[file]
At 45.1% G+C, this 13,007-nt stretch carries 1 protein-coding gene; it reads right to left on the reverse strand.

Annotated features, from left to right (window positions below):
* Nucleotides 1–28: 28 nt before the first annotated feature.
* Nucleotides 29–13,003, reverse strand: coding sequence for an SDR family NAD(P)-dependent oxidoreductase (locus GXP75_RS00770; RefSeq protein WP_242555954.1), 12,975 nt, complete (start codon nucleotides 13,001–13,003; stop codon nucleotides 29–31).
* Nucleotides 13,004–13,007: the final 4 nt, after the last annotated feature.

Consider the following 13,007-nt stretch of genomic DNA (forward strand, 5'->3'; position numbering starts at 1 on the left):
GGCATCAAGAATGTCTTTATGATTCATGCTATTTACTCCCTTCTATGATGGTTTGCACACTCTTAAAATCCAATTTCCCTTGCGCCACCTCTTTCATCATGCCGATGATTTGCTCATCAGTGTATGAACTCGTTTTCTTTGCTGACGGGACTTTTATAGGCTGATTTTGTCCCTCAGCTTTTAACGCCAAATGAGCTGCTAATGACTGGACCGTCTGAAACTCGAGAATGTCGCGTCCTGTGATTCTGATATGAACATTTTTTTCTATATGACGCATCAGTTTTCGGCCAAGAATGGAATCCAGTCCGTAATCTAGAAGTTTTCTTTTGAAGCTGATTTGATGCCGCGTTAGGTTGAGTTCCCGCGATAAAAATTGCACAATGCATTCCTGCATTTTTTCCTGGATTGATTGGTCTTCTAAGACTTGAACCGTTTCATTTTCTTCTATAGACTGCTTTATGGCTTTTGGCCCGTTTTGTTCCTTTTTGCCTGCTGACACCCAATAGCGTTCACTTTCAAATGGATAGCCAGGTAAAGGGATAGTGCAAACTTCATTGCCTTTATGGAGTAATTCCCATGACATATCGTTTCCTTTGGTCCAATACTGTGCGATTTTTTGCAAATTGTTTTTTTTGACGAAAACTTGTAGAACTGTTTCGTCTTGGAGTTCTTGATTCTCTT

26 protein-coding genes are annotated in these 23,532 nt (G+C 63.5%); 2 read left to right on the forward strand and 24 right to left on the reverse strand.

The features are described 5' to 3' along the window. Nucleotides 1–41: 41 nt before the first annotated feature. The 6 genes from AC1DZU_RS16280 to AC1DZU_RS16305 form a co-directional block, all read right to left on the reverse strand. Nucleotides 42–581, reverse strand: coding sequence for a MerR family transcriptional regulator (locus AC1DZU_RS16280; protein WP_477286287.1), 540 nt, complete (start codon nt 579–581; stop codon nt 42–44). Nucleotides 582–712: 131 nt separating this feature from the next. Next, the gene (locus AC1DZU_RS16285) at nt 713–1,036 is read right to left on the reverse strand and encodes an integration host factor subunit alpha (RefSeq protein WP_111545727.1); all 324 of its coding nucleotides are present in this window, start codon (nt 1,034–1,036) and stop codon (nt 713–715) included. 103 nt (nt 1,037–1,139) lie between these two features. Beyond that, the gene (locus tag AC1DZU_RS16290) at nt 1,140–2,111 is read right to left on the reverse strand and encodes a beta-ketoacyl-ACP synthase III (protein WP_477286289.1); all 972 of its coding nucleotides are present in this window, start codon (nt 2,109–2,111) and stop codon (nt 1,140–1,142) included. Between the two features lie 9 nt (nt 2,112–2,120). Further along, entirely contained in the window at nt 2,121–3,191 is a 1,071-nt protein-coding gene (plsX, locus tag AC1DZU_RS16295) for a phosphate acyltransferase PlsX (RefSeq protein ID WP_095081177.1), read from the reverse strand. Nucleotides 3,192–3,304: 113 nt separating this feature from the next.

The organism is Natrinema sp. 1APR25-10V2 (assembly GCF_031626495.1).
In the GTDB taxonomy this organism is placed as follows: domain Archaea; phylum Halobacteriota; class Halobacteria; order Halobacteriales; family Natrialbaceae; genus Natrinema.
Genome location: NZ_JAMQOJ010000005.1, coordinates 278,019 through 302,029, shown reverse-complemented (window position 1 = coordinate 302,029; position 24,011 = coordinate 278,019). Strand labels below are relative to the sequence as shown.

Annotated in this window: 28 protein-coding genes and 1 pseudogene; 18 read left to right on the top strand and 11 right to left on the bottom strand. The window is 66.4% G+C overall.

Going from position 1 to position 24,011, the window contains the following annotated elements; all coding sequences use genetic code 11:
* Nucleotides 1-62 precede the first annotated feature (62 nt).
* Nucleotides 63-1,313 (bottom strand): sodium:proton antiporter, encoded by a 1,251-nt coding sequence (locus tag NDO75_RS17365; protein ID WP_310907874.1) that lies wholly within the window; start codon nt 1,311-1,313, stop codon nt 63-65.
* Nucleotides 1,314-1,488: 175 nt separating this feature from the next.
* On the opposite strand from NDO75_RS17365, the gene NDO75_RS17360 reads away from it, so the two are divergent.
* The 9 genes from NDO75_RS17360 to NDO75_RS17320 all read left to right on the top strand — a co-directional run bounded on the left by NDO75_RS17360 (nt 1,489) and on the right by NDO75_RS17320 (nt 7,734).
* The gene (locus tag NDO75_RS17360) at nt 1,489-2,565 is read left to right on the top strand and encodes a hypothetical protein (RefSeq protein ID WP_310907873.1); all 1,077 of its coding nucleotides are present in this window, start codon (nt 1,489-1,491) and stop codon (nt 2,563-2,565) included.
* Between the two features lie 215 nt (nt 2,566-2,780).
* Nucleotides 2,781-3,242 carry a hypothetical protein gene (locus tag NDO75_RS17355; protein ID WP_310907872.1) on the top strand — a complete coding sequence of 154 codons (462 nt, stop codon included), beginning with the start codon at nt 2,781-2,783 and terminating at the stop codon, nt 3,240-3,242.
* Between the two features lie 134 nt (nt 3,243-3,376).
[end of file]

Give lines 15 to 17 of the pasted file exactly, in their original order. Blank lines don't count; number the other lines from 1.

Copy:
* Nucleotides 1-62 precede the first annotated feature (62 nt).
* Nucleotides 63-1,313 (bottom strand): sodium:proton antiporter, encoded by a 1,251-nt coding sequence (locus tag NDO75_RS17365; protein ID WP_310907874.1) that lies wholly within the window; start codon nt 1,311-1,313, stop codon nt 63-65.
* Nucleotides 1,314-1,488: 175 nt separating this feature from the next.